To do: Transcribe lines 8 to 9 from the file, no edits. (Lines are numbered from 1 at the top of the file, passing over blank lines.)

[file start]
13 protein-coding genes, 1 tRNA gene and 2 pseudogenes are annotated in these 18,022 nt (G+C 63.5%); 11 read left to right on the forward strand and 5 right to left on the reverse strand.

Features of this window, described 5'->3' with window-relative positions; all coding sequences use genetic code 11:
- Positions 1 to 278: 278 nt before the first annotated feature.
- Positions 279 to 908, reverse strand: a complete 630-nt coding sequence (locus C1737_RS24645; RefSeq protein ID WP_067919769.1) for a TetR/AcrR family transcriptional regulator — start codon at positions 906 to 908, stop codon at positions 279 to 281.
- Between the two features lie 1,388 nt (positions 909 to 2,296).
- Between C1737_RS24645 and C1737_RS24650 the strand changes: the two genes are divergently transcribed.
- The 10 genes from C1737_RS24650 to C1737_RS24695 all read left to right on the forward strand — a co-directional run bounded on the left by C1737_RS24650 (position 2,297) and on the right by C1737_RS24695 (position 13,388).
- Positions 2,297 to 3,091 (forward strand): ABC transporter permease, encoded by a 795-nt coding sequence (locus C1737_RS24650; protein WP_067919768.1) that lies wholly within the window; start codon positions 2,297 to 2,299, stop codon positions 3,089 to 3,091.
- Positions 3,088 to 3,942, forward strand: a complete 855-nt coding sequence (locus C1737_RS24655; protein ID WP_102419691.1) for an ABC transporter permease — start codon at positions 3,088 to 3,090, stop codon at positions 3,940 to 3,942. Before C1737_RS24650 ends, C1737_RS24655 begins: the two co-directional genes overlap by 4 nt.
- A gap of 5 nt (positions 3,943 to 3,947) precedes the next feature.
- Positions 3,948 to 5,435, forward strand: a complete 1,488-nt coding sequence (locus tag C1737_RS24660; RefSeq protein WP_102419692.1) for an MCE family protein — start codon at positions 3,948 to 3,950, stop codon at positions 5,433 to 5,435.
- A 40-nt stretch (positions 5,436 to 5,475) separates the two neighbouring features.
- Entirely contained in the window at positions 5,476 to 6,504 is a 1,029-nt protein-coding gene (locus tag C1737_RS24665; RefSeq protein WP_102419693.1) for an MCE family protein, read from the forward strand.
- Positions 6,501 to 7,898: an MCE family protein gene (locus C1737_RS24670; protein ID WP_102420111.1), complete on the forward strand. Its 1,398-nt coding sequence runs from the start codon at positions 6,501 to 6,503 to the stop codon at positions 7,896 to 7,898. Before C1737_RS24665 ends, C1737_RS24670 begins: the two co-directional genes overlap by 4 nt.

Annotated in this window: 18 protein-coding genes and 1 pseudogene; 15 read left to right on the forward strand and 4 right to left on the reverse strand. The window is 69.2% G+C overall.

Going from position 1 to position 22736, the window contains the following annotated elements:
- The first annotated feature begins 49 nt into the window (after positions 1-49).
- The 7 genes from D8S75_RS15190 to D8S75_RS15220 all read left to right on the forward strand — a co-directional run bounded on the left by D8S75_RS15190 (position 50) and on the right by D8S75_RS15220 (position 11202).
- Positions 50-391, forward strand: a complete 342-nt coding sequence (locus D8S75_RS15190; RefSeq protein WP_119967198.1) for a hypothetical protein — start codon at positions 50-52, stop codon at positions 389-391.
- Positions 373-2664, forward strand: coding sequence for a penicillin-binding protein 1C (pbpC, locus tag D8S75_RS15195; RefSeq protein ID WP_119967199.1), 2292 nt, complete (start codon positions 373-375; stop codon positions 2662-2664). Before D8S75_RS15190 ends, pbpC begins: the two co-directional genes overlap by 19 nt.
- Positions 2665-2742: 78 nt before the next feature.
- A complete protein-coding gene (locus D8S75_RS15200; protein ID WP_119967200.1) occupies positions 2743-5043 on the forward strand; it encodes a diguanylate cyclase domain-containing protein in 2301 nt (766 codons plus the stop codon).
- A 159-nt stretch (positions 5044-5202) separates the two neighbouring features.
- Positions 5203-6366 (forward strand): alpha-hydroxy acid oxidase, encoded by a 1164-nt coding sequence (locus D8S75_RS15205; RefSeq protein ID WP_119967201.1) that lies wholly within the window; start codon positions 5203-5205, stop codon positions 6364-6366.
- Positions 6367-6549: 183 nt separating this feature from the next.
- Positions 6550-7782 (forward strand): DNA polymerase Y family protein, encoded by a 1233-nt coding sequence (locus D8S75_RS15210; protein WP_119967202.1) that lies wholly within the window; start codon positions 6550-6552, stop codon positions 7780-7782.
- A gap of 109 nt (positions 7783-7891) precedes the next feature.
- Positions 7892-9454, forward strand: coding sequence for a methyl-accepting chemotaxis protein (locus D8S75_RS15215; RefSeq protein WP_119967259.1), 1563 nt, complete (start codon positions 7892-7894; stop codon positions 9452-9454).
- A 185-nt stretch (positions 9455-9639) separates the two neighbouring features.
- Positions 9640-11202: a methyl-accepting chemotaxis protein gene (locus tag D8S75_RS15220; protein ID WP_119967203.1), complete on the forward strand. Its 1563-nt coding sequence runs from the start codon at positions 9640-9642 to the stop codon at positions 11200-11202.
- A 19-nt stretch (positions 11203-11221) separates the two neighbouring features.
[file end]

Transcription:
- Positions 2,297 to 3,091 (forward strand): ABC transporter permease, encoded by a 795-nt coding sequence (locus C1737_RS24650; protein WP_067919768.1) that lies wholly within the window; start codon positions 2,297 to 2,299, stop codon positions 3,089 to 3,091.
- Positions 3,088 to 3,942, forward strand: a complete 855-nt coding sequence (locus C1737_RS24655; protein ID WP_102419691.1) for an ABC transporter permease — start codon at positions 3,088 to 3,090, stop codon at positions 3,940 to 3,942. Before C1737_RS24650 ends, C1737_RS24655 begins: the two co-directional genes overlap by 4 nt.